Welcome to the eG Forums, a service of the eGullet Society for Culinary Arts & Letters. The Society is a 501(c)3 not-for-profit organization dedicated to the advancement of the culinary arts. These advertising-free forums are provided free of charge through donations from Society members. Anyone may read the forums, but to post you must create a free account.
Stuffed Zucchini flowers (Fiori di zucca farcito?)
This is a quintessential summertime dish. You have to be able to acquire fresh zuke flowers, preferably from a grizzled Italian man from Calabria.
1/2 c ricotta 1 egg ground pepper grated parmesan and pecarino romano Mix the ricotta with the egg well; then grind in some fresh pepper and then the grated cheese. The texture should not be too runny. Meanwhile, extract the stamins from the flowers --- this is probably not necessary but I do it -- the petal may break -- don't worry. Then, using a small spoon (like a 1/2 teaspoon), spoon the cheese and egg mixture into the flowers.
You should also have a very fresh tomato sauce ready. Add a chiffonade of basil to it. Then, heat up a frying pan, add olive oil then fry the flowers. If you are ambitious, you could coat them in flour; most of the time I don't bother. Fry them until they turn lightly brown and then turn them. This takes no longer than 5 minutes. Serve with the aforementioned fresh tomato sauce.
Keywords: Appetizer, Dinner, Easy, Cheese
( RG1124 )
400g wide pasta/noodles, best to use one made with eggs 4 baking apples (600g-700g) (I use Gala, as I find Granny Smith to be a bit too tart here). Peeled and cut into strips 80g-100g raisins, or chopped dried apricots 70g (1/3 cup) sweet wine (or whatever not-tart wine you have on hand) 1-2 tablespoons butter 70g-80g toasted walnuts, roughly chopped 90g dark brown sugar 1.5 tablespoons cinnamon 2/3 teaspoon salt 5 eggs
In a large bowl, soak raisins in wine. Add butter (unmelted), walnuts, sugar, cinnamon and salt. Cook the noodles until al-dente. Drain well and mix the hot noodles in the bowl until coated with the butter and sugar. Let chill a little (so that the eggs won't cook), then add the eggs and apples. Mix well. Pour into a spring-form pan, or a casserole pan. Gently flatten making sure to push down any nuts you see, to prevent them from charring. Bake in a 190C hot oven, for 30 minutes or so. Remove from the oven, brush the top with butter (1-2 teaspoons). Optionally sprinkle some sugar on top for added crunch. Bake for 25-30 additional minutes, until the top is well browned and crisp. Serve immediately, or bake to re-crisp just before serving. Reheats well in an oven (or in a MW, but you'll lose the crispness).
I make it every year for nearly 10 years.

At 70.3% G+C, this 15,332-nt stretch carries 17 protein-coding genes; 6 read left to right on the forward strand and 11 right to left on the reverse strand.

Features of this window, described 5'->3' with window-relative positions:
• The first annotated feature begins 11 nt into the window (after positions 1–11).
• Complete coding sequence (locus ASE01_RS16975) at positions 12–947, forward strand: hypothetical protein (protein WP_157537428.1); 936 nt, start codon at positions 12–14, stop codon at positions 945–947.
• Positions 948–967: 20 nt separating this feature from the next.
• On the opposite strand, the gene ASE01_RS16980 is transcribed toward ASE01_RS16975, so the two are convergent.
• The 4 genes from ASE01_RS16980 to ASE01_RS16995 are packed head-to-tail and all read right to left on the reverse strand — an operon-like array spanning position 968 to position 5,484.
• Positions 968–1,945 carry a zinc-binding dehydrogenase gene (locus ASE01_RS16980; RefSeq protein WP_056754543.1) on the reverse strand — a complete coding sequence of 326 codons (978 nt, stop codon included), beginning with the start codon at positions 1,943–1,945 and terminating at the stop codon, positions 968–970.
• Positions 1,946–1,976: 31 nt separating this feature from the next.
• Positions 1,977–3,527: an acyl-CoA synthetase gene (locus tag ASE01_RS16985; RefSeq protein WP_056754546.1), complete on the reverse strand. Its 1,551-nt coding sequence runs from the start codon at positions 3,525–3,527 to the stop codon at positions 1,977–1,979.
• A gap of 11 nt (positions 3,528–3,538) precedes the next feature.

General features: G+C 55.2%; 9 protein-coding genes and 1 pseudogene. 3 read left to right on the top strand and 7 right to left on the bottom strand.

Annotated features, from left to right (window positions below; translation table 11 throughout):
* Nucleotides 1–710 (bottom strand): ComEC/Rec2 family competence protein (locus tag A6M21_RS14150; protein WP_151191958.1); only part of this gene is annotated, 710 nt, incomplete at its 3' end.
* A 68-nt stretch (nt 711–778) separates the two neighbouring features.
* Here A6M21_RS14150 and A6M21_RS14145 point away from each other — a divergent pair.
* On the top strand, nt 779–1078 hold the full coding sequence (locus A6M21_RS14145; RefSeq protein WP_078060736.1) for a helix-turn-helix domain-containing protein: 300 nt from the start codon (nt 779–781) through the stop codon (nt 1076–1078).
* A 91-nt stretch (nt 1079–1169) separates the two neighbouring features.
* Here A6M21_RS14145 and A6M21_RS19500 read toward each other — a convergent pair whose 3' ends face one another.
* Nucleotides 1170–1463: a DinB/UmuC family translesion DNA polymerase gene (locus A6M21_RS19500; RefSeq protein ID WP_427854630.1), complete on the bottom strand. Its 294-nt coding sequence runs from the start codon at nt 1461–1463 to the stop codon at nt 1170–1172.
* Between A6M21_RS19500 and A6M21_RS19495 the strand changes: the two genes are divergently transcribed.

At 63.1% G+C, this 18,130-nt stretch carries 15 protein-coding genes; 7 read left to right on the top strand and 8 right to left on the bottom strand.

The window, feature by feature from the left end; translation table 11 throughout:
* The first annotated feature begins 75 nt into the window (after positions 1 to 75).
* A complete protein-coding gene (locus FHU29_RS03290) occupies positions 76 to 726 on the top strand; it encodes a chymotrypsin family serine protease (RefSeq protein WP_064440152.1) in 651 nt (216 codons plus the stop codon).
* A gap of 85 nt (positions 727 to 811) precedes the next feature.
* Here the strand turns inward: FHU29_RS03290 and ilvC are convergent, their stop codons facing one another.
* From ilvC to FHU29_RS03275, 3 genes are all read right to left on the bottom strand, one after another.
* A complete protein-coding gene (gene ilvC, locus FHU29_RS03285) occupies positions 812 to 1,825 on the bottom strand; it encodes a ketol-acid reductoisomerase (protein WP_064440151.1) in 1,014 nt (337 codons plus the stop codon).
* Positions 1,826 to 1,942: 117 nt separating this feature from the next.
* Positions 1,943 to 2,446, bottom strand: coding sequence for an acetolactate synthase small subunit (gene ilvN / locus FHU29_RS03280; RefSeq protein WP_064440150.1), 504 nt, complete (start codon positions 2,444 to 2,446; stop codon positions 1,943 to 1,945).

This is a recipe Iv'e been making for years, at least once per summer.
It's quick to make, and I often divide into two pans, and refrigerate them, to be baked as a quick weekday dinner.
500g fusilli pasta 250g dry mozzarella cheese - diced (apx 1cm sized cubes) 40-100g cream (full fat, or a larger amount of half and half) - I usually go with 40g, but we tend to prefer things not overly rich 4 large tomatoes (or 6 medium ones), preferably drier varieties, such as Roma tomatoes - cut into stripes 8-9 minced garlic cloves - minced apx 35g basil - chopped + more for serving optional: 1-2 tsp nutritional yeast plenty of pepper salt to taste, 1-2 tsp (I'm a salt lover and often use 2, but it also depends on the saltiness of the cooking water)
Cook the pasta a little shy of al dente. Drain well, let cool a bit. Place in a large bowl, mix in remaining ingredients. Can be refrigerated at this point. Place the entire amount or half of it in a shallow casserole dish that will contain the pasta so that it is not too tall - you want plenty of surface area. Bake under a low broiler (~220-230 deg C) for apx. 40-50 minutes until the top browns very deeply and the pasta is very crisp. Scatter some more basil. Serve immediately.
Hello! I'm fairly new to this site so I don't know if my search was weak. I'm trying to find a way to make Mandarin orange puree at home, but I couldn't find anything even similar in the forum. I am a home cook, but I have been making chocolate bonbons and other confections for over 4 years (intermitantly). It is too expensive for me to purchase this online- not because of the price of the puree, but the cost of shipping makes it prohibative. The recipes I've seen online are all differant and don't seem to be what I need.
I would love any help with this! I look forward to hearing and learning from those who have much, much more experience than me. Thanks!
Recently Browsing 0 members
- No registered users viewing this page.